I got down to the lake this morning in time to watch two great blue herons soar in from wherever it is that they spend the night. Is there a rookery nearby? If there is, I've never seen it.
The first two weeks of May were chilly and rainy and stunted, so now that May is finally May, and the world is a-bloom and a-twitter, I want everything to slow down so that summer doesn't get here too fast. May and October are my favorite months; I love months where things are happening and changing--blooming, burrowing, raising babies, building nests, digging tunnels, laying eggs, getting ready to hibernate, getting ready to fly, turning red and falling from the branch or turning red and blooming in my patio flowerpot.
The lazy indolence of summer and the frozen silence of winter have their beauties, too, but I like the action of spring and fall.
And now spring is zooooooming forward!
At the lake, the warblers and blackbirds and Eastern kingbirds and robins and cardinals and orioles and goldfinches and bluebirds are swooping and chattering and whistling and chirping and trilling and singing. The herons stalk fish. The egrets leap out of trees (seriously! right over my head!) and swoop off over the lake. Turtles line up on logs and sun themselves until I try to take their picture, and then plop! plop! plop! into the water they go.
As I trotted around the lake, taking shoeboxy pictures of appleblossoms and birds (note: shoeboxy meaning that in the old days, when we used film, prints of this kind of picture invariably ended up in a shoebox in the closet instead of a photo album), a dog-walker approached. "Did you see the eagle?" she asked.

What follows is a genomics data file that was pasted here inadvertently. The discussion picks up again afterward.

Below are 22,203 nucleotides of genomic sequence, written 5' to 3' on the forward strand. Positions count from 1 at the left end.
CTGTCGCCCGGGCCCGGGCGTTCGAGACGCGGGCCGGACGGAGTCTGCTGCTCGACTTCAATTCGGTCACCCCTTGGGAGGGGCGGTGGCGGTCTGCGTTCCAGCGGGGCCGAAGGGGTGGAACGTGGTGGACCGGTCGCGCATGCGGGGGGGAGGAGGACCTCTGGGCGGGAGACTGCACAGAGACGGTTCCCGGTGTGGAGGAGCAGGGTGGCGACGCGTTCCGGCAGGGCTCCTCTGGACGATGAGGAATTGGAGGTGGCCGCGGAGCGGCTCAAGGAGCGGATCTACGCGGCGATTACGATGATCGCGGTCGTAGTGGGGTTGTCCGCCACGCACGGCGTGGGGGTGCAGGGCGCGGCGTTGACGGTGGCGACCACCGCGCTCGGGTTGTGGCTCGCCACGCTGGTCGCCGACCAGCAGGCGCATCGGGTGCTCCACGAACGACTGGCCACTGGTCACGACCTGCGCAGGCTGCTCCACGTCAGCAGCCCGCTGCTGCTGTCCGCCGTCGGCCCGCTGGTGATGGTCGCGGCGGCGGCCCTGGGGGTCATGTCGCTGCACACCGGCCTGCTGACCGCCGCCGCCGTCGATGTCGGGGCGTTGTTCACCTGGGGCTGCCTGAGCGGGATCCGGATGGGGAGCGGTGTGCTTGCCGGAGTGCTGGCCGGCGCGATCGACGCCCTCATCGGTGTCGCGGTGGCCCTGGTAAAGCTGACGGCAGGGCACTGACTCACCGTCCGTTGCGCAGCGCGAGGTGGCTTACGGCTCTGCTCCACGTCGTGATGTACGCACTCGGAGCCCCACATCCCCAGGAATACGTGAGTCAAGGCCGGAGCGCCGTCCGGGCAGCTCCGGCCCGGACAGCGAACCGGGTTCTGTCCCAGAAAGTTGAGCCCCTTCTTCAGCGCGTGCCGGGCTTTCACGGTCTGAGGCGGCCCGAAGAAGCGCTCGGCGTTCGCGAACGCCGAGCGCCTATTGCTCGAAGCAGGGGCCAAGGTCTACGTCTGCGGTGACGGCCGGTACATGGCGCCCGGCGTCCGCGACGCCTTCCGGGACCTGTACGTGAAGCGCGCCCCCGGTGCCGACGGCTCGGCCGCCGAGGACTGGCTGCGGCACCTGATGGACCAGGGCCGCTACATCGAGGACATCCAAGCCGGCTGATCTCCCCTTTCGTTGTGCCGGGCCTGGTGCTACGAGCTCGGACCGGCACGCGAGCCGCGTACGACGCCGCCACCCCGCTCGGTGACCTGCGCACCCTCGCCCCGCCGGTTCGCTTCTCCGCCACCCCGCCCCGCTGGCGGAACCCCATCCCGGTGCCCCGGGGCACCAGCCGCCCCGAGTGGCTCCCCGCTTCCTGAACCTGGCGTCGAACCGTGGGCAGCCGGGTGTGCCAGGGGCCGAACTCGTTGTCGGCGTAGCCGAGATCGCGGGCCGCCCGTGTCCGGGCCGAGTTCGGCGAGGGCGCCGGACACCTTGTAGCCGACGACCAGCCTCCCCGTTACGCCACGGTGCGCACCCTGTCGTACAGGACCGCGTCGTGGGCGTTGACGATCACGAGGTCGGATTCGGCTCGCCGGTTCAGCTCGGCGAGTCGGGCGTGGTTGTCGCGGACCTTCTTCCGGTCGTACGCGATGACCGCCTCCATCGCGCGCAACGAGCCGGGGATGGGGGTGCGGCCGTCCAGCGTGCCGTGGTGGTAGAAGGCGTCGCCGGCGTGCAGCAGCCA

Now, you know that I pride myself on seeing eagles. I saw one just three mornings ago--he had taken over the tree that is usually crowded with cormorants. But I had not seen an eagle this morning, and I was eager to.
"Right over there," she said, pointing. "In that last tree on the spit of land." I looked but saw nothing, just a darkish blob that could have been a nest.
"I love seeing eagles," she said. "It puts me in a good frame of mind for the whole day." And she walked on, and I trotted back to the tree to see the eagle, who turned out to be ...
Now, I am sure that she knows the difference between an eagle and a heron, and I assume that, with her dog, she just kept walking after spotting the big form in the tree. And I, the journalist, was left with a moral dilemma: Should I let her continue to think she saw an eagle? Or should I set the record straight? Which is more important--happiness under false pretenses? Or accuracy?
Reader, I let her go.
On the far side of the lake, I watched a heron sashay through the water. Here he is: